by John Mendy
The eight nations that will compete in the 2018 Africa Women’s Cup of Nations (AWCON) in Ghana are now known as defending African champions, Nigeria return to hunt for their 9th continental title.
It’s been a thrilling contest on the continent over the last two months and the Super Falcons, who crushed Gambia in the final round of qualifiers 7-0 on aggregate, will play alongside South Africa, Cameroon, Equatorial Guinea, Zambia, Algeria and Mali at this year’s finals along with the hosts, Ghana.
While Nigeria’s Super Falcons hammered the Queen Scorpions of the Gambia, 2016 finalists Cameroon, also sealed their place after they romped Congo 10-0 on aggregate.
Two-time winners Equatorial Guinea qualified with more hard work after they overturned a 2-1 first leg deficit to defeat Kenya by two unreplied goals at home and progress 3-2 on aggregate.
South Africa overwhelmed Lesotho 6-0 in Bloemfontein to book their place with a 7-0 aggregate win.
Mali and Zambia got the edge over Ivory Coast and Zimbabwe respectively on the away goals rule after a 2-2 draw over two legs.
Algeria will be the only North African representatives at the finals this year after beating Ethiopia 6-3 on aggregate.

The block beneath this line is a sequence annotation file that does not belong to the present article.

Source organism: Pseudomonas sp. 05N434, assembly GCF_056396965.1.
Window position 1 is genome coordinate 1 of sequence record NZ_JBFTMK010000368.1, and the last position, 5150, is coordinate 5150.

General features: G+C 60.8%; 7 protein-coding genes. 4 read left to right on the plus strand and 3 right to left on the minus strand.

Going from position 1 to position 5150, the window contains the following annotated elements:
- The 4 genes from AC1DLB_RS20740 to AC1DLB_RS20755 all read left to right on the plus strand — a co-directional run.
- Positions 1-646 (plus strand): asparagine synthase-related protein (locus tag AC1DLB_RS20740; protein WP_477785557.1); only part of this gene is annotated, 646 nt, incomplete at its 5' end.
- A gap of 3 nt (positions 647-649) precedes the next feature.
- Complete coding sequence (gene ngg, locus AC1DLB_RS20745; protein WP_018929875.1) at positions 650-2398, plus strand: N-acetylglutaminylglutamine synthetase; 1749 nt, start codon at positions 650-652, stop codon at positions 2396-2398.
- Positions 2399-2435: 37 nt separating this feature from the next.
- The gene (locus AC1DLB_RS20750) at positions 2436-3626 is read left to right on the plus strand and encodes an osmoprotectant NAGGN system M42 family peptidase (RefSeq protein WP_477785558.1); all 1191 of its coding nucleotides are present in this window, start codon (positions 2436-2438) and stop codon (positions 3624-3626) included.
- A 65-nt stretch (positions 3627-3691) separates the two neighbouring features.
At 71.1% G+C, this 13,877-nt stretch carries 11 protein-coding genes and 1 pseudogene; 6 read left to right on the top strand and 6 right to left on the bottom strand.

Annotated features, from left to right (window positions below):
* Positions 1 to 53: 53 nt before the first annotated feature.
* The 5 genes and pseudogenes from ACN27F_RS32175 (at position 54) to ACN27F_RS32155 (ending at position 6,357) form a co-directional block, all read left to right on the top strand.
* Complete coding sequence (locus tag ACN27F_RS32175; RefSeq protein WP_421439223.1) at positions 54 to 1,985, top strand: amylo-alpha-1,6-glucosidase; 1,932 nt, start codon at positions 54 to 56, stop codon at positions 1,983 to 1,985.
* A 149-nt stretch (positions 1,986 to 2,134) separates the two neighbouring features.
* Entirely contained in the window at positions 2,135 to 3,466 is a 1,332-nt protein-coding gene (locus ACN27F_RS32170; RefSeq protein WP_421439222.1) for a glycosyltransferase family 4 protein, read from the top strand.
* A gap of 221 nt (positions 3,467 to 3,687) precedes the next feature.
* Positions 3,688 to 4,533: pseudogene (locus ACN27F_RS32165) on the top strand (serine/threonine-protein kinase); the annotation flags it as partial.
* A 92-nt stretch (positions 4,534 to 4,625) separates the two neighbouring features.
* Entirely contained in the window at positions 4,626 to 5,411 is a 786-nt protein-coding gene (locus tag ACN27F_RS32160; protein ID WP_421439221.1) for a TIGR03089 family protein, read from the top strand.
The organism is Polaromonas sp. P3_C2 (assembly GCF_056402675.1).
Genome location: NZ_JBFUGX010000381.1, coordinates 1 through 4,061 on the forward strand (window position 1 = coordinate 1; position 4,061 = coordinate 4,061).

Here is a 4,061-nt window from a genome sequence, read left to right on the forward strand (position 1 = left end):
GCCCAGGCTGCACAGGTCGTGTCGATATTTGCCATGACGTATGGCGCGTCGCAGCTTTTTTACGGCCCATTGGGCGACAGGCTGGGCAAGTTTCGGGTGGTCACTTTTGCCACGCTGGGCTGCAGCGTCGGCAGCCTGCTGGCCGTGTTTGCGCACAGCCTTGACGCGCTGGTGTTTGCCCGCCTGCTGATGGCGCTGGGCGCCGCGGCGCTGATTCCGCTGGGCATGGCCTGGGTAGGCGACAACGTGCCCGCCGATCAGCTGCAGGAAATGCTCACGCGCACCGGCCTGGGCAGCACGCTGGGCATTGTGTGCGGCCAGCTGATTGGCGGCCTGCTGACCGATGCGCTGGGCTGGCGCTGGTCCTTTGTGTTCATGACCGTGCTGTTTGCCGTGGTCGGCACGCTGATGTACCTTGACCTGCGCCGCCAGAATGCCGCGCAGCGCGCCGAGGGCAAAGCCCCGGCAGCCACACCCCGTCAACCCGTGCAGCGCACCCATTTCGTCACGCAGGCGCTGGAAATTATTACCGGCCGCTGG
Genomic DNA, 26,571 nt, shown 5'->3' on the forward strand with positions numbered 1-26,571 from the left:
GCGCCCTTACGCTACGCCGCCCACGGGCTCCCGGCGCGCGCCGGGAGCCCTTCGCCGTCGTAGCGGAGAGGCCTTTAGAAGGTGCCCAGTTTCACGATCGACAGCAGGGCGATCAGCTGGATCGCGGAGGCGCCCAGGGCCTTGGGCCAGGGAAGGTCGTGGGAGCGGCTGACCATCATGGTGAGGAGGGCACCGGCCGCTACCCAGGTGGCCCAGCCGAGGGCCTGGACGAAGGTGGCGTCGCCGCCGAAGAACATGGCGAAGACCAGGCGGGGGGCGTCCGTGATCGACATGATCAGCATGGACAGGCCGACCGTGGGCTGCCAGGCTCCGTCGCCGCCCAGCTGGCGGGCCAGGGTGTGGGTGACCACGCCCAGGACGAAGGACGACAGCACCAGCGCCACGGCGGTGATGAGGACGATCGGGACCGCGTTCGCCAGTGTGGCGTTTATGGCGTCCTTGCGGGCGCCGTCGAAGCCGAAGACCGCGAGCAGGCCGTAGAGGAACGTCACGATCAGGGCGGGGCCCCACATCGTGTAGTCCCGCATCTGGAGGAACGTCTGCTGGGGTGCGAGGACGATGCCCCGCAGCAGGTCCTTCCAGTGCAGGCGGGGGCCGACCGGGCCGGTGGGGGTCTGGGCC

The 2018 Africa Women’s Cup of Nations is scheduled for November 17 to December 1 with Accra and Cape Coast as host cities.
Final Round Results and qualified teams:
- Cameroon 5-0 Congo Brazzaville (Cameroon go through 10-0 on aggregate)
- Equatorial Guinea 2-0 Kenya (Equatorial Guinea go through 3-2 on aggregate)
- Zimbabwe 1-2 Zambia (Tie ends 2-2 on aggregate. Zambia go through on away goals)
- Ethiopia 2-3 Algeria (Algeria go through 6-3 on aggregate)
- South Africa 6-0 Lesotho (South Africa go through 7-0 on aggregate)
- Mali 0-0 Ivory Coast (Tie ends 2-2 on aggregate. Mali go through on away goals)
- Nigeria 6-0 The Gambia (Nigeria go through 7-0 on aggregate)
The following eight teams qualify for the final tournament.
|Algeria||5th||Sixth place (2004)|
|Cameroon||13th||Runners-up (1991, 2004, 2014, 2016)|
|Equatorial Guinea||5th||Champions (2008, 2012)|
|Ghana (hosts)||12th||Runners-up (1998, 2002, 2006)|
|Mali||7th||Fifth place (2006, 2016)|
|Nigeria||13th||Champions (1991, 1995, 1998, 2000, 2002, 2004, 2006, 2010, 2014, 2016)|
|South Africa||12th||Runners-up (1995, 2000, 2008, 2012)|
The tournament also doubles as Africa’s qualifiers for the FIFA Women’s World Cup 2019 in France. Three top African teams emerging from the 2018 event will qualify as Africa’s representatives in the showpiece event.